Diving is the sport of jumping or falling into water from a platform or springboard, sometimes while performing acrobatics. Diving is an internationally-recognized sport that is part of the Olympic Games. The global governing body of diving is FINA. Most diving competitions consist of three disciplines: 1m and 3m springboards, and the platform. Competitive athletes are divided by gender, and often by age group. In platform events, competitors are allowed to perform their dives on either the five, seven and a half (generally just called seven) or ten meter towers. In major diving meets, including the Olympic Games and the World Championships, platform diving is from the 10 meter height.
Divers have to perform a set number of dives according to established requirements, including somersaults and twists. Divers are judged on whether and how well they completed all aspects of the dive, the conformance of their body to the requirements of the dive, and the amount of splash created by their entry to the water. A possible score out of ten is broken down into three points for the takeoff, three for the flight, and three for the entry, with one more available to give the judges flexibility.
The raw score is multiplied by a difficulty factor, derived from the number and combination of movements attempted. The diver with the highest total score after a sequence of dives is declared the winner.
Synchronised diving was adopted as an Olympic sport in 2000. Two divers form a team and perform dives simultaneously. The dives are usually identical; however, sometimes the dives may be opposites, in what is called a pinwheel. For example, one diver may perform a forward dive and the other an inward dive in the same position; or one may do a reverse and the other a back movement. In these events, the diving is judged both on the quality of execution and the synchronicity – in timing of take-off and entry, height and forward travel.
There are rules governing the scoring of a dive. Usually a score considers three elements of the dive: the approach, the flight, and the entry. The primary factors affecting the scoring are:
To reduce the subjectivity of scoring in major meets, panels of five or seven judges are assembled. If five judges then the highest and lowest scores are discarded and the middle three are summed and multiplied by the DD (Degree of Difficulty—determined from a combination of the moves undertaken, in which position and from what height). In major international events, there are seven judges in which case the highest and lowest scores are again discarded and the middle five are summed, then ratioed by 3/5, and multiplied by the DD, so as to provide consistent comparison with 5-judge events. Accordingly, it is extremely difficult for one judge to manipulate scores.
There is a general misconception about scoring and judging. In serious meets, the absolute score is somewhat meaningless. It is the relative score, not the absolute score that wins meets. Accordingly, good judging implies consistent scoring across the dives. Specifically, if a judge consistently gives low scores for all divers, or consistently gives high scores for the same divers, the judging will yield fair relative results and will cause divers to place in the correct order. However, absolute scores have significance to the individual divers. Besides the obvious instances of setting records, absolute scores are also used for rankings and qualifications for higher level meets.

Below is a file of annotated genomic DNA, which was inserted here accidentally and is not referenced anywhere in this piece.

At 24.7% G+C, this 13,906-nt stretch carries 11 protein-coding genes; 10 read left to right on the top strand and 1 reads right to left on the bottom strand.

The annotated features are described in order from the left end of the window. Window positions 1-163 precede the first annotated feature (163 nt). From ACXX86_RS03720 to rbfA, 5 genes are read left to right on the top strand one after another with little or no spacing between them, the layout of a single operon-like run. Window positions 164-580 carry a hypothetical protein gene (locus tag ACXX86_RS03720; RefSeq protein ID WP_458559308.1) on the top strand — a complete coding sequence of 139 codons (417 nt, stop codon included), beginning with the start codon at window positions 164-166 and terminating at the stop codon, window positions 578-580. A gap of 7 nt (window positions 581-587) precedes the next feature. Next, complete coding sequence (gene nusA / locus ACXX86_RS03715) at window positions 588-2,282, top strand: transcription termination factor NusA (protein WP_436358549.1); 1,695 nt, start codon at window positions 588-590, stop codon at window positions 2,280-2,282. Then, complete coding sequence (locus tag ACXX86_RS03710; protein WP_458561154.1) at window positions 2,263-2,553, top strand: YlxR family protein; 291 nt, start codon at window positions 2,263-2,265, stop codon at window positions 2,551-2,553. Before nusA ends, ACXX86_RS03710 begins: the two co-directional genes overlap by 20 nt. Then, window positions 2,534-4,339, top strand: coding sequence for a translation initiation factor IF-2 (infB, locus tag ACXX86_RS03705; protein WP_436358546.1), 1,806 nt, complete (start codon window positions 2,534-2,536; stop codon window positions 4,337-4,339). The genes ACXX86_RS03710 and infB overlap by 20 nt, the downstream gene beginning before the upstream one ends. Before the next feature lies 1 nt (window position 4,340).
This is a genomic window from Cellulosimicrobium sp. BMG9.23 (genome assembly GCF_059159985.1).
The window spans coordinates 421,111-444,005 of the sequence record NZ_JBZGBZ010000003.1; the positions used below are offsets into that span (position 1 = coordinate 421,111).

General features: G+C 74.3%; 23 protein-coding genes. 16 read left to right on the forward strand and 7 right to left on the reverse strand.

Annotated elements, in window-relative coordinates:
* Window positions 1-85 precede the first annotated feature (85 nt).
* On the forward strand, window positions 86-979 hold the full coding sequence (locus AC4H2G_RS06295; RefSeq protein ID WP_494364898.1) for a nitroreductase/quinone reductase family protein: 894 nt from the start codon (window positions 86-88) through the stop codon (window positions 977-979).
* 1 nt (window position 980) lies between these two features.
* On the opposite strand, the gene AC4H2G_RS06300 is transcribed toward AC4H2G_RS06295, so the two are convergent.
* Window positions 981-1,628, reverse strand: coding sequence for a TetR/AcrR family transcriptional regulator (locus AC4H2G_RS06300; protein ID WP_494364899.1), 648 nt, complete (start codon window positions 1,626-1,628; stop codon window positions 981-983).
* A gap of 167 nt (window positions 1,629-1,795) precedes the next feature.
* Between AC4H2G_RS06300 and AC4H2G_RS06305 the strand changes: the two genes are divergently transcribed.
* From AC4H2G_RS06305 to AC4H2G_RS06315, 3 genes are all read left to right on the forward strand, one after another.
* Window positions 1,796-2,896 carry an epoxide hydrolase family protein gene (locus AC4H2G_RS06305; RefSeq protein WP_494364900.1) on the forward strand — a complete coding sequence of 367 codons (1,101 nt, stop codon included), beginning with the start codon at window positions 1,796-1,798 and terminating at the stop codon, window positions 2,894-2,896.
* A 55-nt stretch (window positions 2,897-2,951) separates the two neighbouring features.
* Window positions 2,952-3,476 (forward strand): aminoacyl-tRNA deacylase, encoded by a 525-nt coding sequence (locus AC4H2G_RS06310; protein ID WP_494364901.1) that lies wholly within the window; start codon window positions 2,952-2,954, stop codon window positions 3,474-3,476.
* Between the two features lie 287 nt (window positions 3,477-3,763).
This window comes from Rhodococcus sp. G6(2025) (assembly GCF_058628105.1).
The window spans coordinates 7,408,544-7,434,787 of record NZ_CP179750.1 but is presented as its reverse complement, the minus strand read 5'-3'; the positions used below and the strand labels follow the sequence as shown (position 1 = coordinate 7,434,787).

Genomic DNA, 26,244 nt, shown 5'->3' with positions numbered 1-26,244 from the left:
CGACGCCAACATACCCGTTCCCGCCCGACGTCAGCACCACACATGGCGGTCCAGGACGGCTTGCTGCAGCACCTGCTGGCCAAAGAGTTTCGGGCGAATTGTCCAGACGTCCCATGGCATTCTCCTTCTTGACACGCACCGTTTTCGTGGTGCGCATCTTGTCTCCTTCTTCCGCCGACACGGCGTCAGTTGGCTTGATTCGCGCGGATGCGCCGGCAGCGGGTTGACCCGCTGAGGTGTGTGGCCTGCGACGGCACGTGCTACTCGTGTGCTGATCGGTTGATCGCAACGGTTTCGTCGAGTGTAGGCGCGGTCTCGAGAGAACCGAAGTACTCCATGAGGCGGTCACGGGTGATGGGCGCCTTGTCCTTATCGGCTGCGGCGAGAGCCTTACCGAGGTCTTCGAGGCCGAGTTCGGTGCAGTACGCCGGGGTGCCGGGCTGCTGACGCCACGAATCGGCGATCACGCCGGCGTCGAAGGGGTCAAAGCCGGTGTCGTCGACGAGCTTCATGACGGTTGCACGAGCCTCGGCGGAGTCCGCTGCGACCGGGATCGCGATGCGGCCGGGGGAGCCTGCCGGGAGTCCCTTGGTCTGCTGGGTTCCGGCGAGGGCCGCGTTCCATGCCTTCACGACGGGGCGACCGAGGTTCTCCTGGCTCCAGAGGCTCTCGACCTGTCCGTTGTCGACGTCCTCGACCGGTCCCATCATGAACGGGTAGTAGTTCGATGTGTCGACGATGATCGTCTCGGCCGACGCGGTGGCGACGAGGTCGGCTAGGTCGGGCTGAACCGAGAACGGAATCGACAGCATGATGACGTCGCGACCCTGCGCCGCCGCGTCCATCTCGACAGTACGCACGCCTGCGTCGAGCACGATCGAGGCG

In synchronised diving events, there is a panel of seven or nine judges; two to mark the execution of one diver, two to mark the execution of the other, and the remaining three or five to judge the synchronisation. The execution judges are positioned two on each side of the pool, and they score the diver which is nearer to them.
The score is computed in the same way as for individual events with seven judges (i.e. highest and lowest deleted, then the sum of the remaining five reduced by 3/5, then multiplied by the Degree of Difficulty).
The synchronisation scores are based on:
During the flight of the dive, one of four positions is assumed:
These positions are referred to by the letters A, B, C and D respectively.
Additionally, some dives can be started in a flying position. The body is kept straight with the arms extended to the side, and the regular dive position is assumed at about half the dive.
Difficulty is rated according to the Degree of Difficulty of the dives. Some divers may find pike easier in a flip than tuck, and most find straight the easiest in a front/back dive, although it is still rated the most difficult because of the risk of overrotation.
Summer 1947, Kazakhstan divers took part for the first time in the All-Union Student Competitions in Lviv.
In 1957, delegation from Kazakhstan took part for the first time in the USSR Spartakiade in Riga: A. Zhdanov, Ya. Semenov, Yu. Zhilenko, L. Vorobyeva, G. Mikheeva, A. Skiba, S, Zhadanov, N. Suhin.
Members of the USSR Team: T. Badryzlova, V. Shalyugina.
Members of the USSR Junior Team (in different years): D. Bondarenko, I. Bondarenko, L. Oleneva, S. Novikova, E. Baldin.
Champions of the Asian Age Group Championships: D. Bondarenko, I. Bondarenko, A. Semitov, N. Orlova.
In 1961 Kazakhstan team (G. Mikheeva, A. Skiba, N. Kravtsova, Yu. Zelenina, V. Volzhina, O. Musina, V. Bulgakova) took 5th place in the Summer Spartakiade.
In 1963 Kazakhstan divers took part in the most difficult competitions – 3rd Spartakiade of the USSR Nations and took the 6th place.
In 1970 Yu. Grishin won the USSR Cup and V. Toshenko became the Champion of the USSR. In 1974 A. Gendrikson was the Champion of the USSR.
B. Enshin was a multiple winner of the All-Union competitions.
In 1998 I. Vyguzova became a World Cup winner.